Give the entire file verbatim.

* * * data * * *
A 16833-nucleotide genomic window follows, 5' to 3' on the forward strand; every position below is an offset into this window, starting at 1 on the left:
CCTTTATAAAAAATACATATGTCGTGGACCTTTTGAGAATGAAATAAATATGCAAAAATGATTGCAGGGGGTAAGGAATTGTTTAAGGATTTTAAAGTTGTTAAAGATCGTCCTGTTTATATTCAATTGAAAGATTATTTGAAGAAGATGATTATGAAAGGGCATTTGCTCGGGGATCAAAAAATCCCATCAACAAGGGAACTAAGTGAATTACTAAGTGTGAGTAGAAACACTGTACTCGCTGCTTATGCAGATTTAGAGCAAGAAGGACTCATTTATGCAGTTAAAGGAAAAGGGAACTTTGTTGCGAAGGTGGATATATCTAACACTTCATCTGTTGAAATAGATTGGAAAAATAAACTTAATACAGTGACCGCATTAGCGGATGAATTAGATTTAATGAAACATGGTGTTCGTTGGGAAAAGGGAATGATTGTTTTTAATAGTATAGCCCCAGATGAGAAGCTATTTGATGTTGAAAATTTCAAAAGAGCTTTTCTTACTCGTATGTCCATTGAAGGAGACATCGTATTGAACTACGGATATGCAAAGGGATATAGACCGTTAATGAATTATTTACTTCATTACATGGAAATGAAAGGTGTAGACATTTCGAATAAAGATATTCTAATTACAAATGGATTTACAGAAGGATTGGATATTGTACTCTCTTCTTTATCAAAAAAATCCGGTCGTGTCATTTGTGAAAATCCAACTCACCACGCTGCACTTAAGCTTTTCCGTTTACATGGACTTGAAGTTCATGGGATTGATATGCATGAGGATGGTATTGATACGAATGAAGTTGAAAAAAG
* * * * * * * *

A 16833-nucleotide genomic window follows, 5' to 3' on the forward strand; every position below is an offset into this window, starting at 1 on the left:
CCTTTATAAAAAATACATATGTCGTGGACCTTTTGAGAATGAAATAAATATGCAAAAATGATTGCAGGGGGTAAGGAATTGTTTAAGGATTTTAAAGTTGTTAAAGATCGTCCTGTTTATATTCAATTGAAAGATTATTTGAAGAAGATGATTATGAAAGGGCATTTGCTCGGGGATCAAAAAATCCCATCAACAAGGGAACTAAGTGAATTACTAAGTGTGAGTAGAAACACTGTACTCGCTGCTTATGCAGATTTAGAGCAAGAAGGACTCATTTATGCAGTTAAAGGAAAAGGGAACTTTGTTGCGAAGGTGGATATATCTAACACTTCATCTGTTGAAATAGATTGGAAAAATAAACTTAATACAGTGACCGCATTAGCGGATGAATTAGATTTAATGAAACATGGTGTTCGTTGGGAAAAGGGAATGATTGTTTTTAATAGTATAGCCCCAGATGAGAAGCTATTTGATGTTGAAAATTTCAAAAGAGCTTTTCTTACTCGTATGTCCATTGAAGGAGACATCGTATTGAACTACGGATATGCAAAGGGATATAGACCGTTAATGAATTATTTACTTCATTACATGGAAATGAAAGGTGTAGACATTTCGAATAAAGATATTCTAATTACAAATGGATTTACAGAAGGATTGGATATTGTACTCTCTTCTTTATCAAAAAAATCCGGTCGTGTCATTTGTGAAAATCCAACTCACCACGCTGCACTTAAGCTTTTCCGTTTACATGGACTTGAAGTTCATGGGATTGATATGCATGAGGATGGTATTGATACGAATGAAGTTGAAAAAAG